The book party for Susan Shapiro’s debut novel Speed Shrinking was a welcome respite from the typical literary soiree. Last week, Shapiro and St. Martin’s Press celebrated her new release with wine and mingling, but in addition to the usual mix of writers and editors, there was another set of professionals in attendance: nearly a dozen therapists seated at a skinny table in Manhattan’s Housing Works book store.
In Speed Shrinking, Julia Goodman is a best-selling self-help author in Manhattan who’s having a meltdown. With her husband out of town for business and her best friend moved to the Midwest, she falls apart when her twice-a-week therapist announces he’s relocating to Arizona. In an attempt to find a quick fix, she dives into the therapy world, seeing a shrink a day at one point.
The therapists at the book party were also trying to make a quick connection, much like speed dating, and provide brief advice. Participants rotated chairs in three minute cycles (an emcee attempted to keep things in order but let’s be real: New Yorkers and their neuroses are apt to cause a bit of bottle necking.)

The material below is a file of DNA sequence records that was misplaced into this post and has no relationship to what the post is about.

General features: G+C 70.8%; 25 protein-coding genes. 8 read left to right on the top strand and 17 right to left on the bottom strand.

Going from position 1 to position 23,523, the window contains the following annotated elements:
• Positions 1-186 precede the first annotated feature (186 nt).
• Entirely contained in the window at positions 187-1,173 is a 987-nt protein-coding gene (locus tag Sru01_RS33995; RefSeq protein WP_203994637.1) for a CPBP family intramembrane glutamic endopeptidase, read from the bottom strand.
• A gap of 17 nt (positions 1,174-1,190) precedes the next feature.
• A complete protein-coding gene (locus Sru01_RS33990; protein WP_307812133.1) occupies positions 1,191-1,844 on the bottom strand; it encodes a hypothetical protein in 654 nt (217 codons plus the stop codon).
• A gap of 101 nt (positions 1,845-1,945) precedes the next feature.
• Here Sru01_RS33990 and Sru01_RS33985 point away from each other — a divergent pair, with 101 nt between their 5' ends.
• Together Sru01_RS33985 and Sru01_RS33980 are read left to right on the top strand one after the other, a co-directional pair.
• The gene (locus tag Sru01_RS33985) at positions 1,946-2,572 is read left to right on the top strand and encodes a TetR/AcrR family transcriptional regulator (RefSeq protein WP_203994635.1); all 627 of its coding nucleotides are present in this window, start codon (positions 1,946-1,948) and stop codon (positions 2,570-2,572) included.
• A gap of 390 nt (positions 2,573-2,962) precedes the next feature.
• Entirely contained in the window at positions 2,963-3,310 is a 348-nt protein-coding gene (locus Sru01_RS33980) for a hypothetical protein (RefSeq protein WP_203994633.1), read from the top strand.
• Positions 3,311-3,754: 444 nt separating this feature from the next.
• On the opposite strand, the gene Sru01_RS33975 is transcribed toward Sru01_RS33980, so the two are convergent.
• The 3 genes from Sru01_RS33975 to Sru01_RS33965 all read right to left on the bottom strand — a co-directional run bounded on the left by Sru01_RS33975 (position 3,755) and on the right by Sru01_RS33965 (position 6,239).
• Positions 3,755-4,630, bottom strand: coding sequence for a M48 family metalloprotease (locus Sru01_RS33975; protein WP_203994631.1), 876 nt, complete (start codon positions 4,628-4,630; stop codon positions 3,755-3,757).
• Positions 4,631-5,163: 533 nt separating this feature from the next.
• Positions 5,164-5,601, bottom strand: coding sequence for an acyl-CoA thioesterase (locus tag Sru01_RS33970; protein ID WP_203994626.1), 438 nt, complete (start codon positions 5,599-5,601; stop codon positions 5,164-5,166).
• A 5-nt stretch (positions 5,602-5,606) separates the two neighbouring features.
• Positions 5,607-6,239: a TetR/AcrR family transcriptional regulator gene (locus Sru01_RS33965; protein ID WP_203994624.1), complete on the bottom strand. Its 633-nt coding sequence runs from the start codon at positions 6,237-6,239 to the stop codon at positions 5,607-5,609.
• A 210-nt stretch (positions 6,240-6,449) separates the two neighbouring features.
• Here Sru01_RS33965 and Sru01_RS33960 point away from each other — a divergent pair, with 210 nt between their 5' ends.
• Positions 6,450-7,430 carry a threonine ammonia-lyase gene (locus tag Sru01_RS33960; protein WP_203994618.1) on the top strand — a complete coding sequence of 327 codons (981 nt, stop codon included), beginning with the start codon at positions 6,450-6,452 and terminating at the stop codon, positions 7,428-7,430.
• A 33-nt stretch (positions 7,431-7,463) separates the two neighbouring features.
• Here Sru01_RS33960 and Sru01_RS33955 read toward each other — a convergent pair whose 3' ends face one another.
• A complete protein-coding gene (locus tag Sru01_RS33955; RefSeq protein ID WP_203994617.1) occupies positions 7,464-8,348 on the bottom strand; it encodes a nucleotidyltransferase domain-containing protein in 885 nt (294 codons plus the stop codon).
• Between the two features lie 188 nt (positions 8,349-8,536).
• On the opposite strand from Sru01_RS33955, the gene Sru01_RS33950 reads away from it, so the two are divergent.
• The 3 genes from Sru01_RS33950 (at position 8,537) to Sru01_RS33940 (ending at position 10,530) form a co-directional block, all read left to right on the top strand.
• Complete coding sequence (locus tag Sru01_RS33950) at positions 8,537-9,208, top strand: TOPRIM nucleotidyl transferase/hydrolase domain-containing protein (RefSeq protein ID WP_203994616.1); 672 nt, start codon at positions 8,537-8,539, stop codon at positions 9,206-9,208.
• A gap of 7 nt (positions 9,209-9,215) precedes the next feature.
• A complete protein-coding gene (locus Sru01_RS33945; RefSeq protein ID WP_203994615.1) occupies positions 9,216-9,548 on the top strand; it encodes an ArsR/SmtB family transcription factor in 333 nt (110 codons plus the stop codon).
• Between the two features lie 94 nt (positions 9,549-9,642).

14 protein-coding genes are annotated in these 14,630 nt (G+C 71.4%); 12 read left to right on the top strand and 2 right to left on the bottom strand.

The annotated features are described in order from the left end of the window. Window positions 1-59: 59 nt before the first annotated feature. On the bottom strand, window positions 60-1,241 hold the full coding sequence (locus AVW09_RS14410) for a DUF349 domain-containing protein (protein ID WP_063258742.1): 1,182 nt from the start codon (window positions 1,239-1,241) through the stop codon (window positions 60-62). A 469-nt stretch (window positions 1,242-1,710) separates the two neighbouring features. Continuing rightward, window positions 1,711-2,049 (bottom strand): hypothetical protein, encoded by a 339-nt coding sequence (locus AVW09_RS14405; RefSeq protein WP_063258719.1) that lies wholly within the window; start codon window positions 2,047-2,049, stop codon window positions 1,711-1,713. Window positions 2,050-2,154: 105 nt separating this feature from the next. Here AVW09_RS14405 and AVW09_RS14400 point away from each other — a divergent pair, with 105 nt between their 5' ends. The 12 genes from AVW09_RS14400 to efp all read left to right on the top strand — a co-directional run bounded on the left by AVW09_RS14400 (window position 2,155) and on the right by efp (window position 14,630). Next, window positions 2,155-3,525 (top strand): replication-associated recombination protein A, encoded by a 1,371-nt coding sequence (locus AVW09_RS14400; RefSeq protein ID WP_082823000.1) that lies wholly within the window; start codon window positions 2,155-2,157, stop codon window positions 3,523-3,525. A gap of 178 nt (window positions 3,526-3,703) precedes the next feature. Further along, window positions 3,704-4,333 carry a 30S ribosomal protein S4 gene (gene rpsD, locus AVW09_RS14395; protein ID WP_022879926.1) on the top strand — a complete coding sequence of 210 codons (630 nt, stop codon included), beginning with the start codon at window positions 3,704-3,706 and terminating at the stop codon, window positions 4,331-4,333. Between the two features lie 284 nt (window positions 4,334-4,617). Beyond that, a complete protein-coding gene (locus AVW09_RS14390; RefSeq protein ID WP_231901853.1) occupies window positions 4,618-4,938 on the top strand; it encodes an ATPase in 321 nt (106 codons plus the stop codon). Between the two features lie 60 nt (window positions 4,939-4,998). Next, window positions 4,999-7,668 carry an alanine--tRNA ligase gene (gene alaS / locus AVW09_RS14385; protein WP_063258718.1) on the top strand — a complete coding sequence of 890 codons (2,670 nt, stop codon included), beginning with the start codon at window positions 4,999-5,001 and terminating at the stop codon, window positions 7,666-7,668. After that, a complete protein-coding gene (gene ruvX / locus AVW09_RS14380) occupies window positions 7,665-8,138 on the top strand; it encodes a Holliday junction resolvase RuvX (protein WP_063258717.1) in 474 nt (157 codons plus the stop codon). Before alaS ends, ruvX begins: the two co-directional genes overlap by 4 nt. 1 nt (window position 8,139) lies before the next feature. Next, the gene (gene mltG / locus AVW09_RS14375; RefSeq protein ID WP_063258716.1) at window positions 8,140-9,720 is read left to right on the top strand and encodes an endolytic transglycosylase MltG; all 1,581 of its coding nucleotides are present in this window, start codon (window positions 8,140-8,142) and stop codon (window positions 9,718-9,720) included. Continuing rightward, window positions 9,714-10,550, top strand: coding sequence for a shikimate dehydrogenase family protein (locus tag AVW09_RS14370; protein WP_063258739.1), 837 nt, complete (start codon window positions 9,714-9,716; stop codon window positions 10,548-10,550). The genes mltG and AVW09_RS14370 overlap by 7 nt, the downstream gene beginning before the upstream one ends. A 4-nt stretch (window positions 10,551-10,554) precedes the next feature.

We like the idea of both the book and the event. The book is an easy read, perfect for vacation, and the main character has a weakness for sugar we find endearing. The therapy was nice and with the clock ticking there’s no beating around the bush (“I-feel-like-I’m-disappointing-my-mother-my-career-is-at-a-stand-still-I-am-getting-unclear-messages-from-the-person-I’ve-been-seeing”).
We left the event with shrinks’ business cards tucked into our purses, convinced we needed professional help—or else. Some attendees took the event very seriously: The woman in front of us, who had a notebook out to jot down advice, seemed to need a lot of help judging by her reluctance to leave her chair. And although we couldn’t quite decide if we liked the book’s protagonist or not—she’s a best-selling author with magazine covers and an Oprah appearance—by the end of our free-of-charge shrink sessions, we summoned some clarity and realized her problems are actually realistic and relatable.